Captain Beefheart book review – Martin Burns for DPRP.Net

1995 – 2022

Album Reviews

Issue 2022-102

Published Saturday 29 October 2022

It’s Prog-Tober! 31+ albums and reviews in 31 days!

Opher Goodwin — On Track: Captain Beefheart




Orpher Goodwin - On Track: Captain Beefheart


Martin Burns

The quote on page 46 from Orpher Goodwin’s On Track: Captain Beefheart of the track When Big Joan Sets Up, encapsulates what makes Beefheart special, and at the same time why he remains a niche artist.

“… a great melody that carries it through. It’s meaningless but full of insight, so frenzied that it shouldn’t work, yet it does. It hangs together. That’s what is so great about Beefheart’s music – it pulls you in; the music is complex; the lyrics seem full of meaning, but everything is just beyond one’s grasp. You find yourself hooked. It propels you. It’s visceral. It tugs at the cortex. Rewarding.”

This applies across all of Beefheart’s recordings. Not without the odd exception of course, such as the mid-period ‘commercial’-leaning releases and things like Beefheart’s contribution to Frank Zappa‘s Willie The Pimp on Hot Rats. One of the things I find interesting about these two maverick forces of musical nature (Zappa and Beefheart) is that both went to Antelope Valley High School in the small Californian Mohave desert town of Lancaster. They remained friends on and off after leaving Lancaster; when their monumental artistic egos would allow. With Zappa, being more successful, helping the often-broke Beefheart out.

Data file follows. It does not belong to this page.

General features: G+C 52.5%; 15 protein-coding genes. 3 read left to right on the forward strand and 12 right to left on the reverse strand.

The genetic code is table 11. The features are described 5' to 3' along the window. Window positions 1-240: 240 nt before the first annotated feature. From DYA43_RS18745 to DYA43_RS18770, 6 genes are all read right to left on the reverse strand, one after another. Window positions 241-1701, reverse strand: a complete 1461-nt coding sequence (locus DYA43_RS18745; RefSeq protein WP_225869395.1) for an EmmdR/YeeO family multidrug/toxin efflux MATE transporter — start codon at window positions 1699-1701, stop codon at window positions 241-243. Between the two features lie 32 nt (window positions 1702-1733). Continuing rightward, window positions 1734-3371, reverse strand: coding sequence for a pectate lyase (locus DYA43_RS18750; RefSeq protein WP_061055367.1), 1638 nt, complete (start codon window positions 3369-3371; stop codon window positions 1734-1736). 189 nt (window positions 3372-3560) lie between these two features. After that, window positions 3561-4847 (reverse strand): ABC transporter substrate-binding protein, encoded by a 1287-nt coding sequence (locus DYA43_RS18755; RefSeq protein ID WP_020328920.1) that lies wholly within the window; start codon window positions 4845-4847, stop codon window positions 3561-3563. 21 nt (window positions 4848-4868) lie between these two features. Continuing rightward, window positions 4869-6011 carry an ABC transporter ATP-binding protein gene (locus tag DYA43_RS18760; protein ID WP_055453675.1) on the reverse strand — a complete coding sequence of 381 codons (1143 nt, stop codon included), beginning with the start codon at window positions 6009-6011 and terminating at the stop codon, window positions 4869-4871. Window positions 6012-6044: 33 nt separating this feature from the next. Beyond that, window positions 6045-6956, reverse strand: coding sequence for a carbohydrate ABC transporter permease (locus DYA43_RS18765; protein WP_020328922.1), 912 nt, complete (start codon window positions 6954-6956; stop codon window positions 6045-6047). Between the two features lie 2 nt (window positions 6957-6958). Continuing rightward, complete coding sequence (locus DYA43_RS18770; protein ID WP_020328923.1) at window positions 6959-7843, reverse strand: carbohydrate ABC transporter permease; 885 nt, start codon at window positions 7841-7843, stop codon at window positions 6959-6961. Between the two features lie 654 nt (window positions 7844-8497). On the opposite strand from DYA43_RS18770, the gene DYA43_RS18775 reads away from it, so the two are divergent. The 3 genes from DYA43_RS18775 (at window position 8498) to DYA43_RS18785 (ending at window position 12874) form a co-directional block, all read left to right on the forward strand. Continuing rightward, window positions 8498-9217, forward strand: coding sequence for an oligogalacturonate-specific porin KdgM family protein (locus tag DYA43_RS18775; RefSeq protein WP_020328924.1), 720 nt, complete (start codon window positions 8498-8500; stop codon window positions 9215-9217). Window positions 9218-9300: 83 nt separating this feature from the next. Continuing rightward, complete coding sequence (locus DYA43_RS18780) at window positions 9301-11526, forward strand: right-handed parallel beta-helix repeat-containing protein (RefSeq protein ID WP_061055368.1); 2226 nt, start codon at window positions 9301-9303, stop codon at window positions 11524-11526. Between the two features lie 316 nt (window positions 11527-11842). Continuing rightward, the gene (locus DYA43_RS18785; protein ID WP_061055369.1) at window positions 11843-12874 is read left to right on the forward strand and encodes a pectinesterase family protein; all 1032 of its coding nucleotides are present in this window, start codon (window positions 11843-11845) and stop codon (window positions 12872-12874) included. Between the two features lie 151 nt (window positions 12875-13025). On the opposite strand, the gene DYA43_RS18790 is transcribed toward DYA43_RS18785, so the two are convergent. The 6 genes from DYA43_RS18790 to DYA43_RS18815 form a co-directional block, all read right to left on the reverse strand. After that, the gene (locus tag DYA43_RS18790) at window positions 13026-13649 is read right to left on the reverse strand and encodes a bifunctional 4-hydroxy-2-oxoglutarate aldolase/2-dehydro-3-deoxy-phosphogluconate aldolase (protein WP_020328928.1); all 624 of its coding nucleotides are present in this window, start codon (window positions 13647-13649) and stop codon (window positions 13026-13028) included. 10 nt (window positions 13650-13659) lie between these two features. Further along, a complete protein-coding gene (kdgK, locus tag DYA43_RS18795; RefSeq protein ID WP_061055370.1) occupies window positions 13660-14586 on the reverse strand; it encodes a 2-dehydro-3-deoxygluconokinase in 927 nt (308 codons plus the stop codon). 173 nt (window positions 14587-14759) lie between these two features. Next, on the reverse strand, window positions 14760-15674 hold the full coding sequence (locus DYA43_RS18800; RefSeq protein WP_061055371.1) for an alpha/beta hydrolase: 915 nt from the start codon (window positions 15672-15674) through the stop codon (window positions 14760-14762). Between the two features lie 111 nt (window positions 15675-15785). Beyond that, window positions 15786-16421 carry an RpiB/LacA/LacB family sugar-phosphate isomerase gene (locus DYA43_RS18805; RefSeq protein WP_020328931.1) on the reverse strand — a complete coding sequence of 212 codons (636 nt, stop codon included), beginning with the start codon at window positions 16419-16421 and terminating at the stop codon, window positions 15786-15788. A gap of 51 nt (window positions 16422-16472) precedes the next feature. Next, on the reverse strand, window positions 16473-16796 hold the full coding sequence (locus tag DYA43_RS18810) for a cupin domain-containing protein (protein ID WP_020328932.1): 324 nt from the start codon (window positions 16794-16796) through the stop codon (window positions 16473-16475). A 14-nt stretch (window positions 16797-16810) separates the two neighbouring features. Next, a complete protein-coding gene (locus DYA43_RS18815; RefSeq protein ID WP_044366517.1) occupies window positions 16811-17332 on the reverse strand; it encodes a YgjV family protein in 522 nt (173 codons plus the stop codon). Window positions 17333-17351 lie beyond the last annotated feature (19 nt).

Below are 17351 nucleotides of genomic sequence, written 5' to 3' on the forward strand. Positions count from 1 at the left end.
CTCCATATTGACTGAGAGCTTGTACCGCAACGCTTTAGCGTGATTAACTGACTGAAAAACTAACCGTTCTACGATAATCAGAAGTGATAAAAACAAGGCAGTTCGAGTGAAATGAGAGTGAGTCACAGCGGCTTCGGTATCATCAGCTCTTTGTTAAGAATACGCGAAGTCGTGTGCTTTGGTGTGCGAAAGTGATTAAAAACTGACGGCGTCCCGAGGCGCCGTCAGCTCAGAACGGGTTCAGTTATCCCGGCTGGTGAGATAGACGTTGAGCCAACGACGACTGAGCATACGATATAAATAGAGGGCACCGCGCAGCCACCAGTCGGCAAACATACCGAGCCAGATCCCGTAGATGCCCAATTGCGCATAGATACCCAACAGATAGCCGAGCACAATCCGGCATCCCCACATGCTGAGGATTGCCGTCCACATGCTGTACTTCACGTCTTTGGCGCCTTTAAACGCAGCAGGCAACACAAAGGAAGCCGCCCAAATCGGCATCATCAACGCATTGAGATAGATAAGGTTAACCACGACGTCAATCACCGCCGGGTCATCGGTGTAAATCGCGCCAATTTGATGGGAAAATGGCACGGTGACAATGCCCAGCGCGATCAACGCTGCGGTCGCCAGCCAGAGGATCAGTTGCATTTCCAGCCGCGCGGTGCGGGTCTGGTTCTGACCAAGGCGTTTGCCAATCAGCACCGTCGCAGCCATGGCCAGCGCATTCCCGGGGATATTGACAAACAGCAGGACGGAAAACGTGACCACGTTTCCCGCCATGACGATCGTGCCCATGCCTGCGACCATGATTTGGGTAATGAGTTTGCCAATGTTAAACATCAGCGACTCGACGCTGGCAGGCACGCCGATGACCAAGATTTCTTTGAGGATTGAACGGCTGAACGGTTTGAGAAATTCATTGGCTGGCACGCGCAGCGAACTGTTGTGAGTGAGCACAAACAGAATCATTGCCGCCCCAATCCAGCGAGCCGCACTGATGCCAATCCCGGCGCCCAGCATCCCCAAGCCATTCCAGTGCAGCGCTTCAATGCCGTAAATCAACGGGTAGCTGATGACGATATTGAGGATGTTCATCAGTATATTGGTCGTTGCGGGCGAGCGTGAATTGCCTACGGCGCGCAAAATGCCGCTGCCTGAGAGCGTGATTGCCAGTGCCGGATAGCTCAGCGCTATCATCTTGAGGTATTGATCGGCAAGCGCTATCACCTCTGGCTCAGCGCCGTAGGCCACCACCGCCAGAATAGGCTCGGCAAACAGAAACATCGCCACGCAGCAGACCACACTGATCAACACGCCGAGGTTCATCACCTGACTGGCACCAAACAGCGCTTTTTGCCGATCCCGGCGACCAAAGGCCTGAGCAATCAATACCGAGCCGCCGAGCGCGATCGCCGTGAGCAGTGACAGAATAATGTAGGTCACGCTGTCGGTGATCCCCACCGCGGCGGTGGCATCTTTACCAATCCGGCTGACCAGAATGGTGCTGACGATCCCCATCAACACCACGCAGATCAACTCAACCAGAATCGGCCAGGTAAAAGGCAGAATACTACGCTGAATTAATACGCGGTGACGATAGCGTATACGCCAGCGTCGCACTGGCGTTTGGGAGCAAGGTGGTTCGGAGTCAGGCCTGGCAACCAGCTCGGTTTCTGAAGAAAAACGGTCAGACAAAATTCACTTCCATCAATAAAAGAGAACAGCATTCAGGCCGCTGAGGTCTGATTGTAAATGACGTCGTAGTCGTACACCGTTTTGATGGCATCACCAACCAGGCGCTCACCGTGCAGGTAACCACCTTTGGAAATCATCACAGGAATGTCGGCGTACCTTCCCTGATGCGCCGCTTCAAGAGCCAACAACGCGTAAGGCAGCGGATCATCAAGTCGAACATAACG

This is a great addition to Sonicbond Publishing’s ever expanding Every Album, Every Track series. This looks at Captain Beefheart’s studio output as well as the plethora of live releases and bootlegs that have followed since his death in 2010.

Comprehensive and critical where required, self-confessed Beefheart obsessive Opher Goodwin, knows his way around an incisive phrase and sets each of the studio albums into a context of time and place, record company and management shenanigans, and contemporary critical reactions. As well as assessing the various incarnations of the Magic Band, and how well they were able to translate the Captain’s ideas into actual music.

After making his brilliant final album, Ice Cream For Crow (1982), he left music-making on a high point, and turned back to painting. Beefheart, under his own name of Don van Vliet became a renowned abstract expressionist painter, gaining the level of success in the US that had eluded him musically. A happy ending of sorts.

This makes an excellent companion to Mike Barnes’ Captain Beefheart: The Biography (Omnibus Press) where neither shy away from Beefheart’s obsessive and bullying behaviour that were part of his artistic makeup. Opher Goodwin’s On Track: Captain Beefheart is a great guide and companion to this often-challenging artist.

If you’re curious, for me the place to start is with 1978’s Shiney Beast (Bat Chain Puller), but every Beefheart fan will have a different gateway release to recommend.


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